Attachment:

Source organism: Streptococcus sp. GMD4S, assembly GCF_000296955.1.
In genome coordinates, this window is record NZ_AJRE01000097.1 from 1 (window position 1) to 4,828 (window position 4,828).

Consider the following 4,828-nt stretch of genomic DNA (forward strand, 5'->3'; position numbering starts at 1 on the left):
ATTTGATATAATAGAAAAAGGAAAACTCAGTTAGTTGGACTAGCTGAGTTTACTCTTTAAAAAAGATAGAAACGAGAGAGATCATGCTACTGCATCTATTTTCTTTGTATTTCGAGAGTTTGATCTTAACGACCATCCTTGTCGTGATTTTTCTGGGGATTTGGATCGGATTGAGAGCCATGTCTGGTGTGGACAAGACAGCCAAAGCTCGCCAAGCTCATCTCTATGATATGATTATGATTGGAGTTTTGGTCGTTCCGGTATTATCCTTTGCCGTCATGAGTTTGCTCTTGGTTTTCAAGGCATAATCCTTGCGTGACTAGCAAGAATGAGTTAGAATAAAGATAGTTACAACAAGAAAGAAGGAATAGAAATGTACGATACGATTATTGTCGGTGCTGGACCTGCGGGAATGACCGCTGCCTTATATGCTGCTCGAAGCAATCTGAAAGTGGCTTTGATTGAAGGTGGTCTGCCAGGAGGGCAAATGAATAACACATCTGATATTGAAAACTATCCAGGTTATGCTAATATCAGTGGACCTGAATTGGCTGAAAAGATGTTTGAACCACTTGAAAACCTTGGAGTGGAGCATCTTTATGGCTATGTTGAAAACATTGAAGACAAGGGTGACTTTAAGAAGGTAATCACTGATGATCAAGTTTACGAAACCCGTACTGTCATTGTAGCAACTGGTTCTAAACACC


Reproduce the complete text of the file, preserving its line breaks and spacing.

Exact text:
Source organism: Streptococcus sp. GMD4S, assembly GCF_000296955.1.
In genome coordinates, this window is record NZ_AJRE01000097.1 from 1 (window position 1) to 4,828 (window position 4,828).

Consider the following 4,828-nt stretch of genomic DNA (forward strand, 5'->3'; position numbering starts at 1 on the left):
ATTTGATATAATAGAAAAAGGAAAACTCAGTTAGTTGGACTAGCTGAGTTTACTCTTTAAAAAAGATAGAAACGAGAGAGATCATGCTACTGCATCTATTTTCTTTGTATTTCGAGAGTTTGATCTTAACGACCATCCTTGTCGTGATTTTTCTGGGGATTTGGATCGGATTGAGAGCCATGTCTGGTGTGGACAAGACAGCCAAAGCTCGCCAAGCTCATCTCTATGATATGATTATGATTGGAGTTTTGGTCGTTCCGGTATTATCCTTTGCCGTCATGAGTTTGCTCTTGGTTTTCAAGGCATAATCCTTGCGTGACTAGCAAGAATGAGTTAGAATAAAGATAGTTACAACAAGAAAGAAGGAATAGAAATGTACGATACGATTATTGTCGGTGCTGGACCTGCGGGAATGACCGCTGCCTTATATGCTGCTCGAAGCAATCTGAAAGTGGCTTTGATTGAAGGTGGTCTGCCAGGAGGGCAAATGAATAACACATCTGATATTGAAAACTATCCAGGTTATGCTAATATCAGTGGACCTGAATTGGCTGAAAAGATGTTTGAACCACTTGAAAACCTTGGAGTGGAGCATCTTTATGGCTATGTTGAAAACATTGAAGACAAGGGTGACTTTAAGAAGGTAATCACTGATGATCAAGTTTACGAAACCCGTACTGTCATTGTAGCAACTGGTTCTAAACACC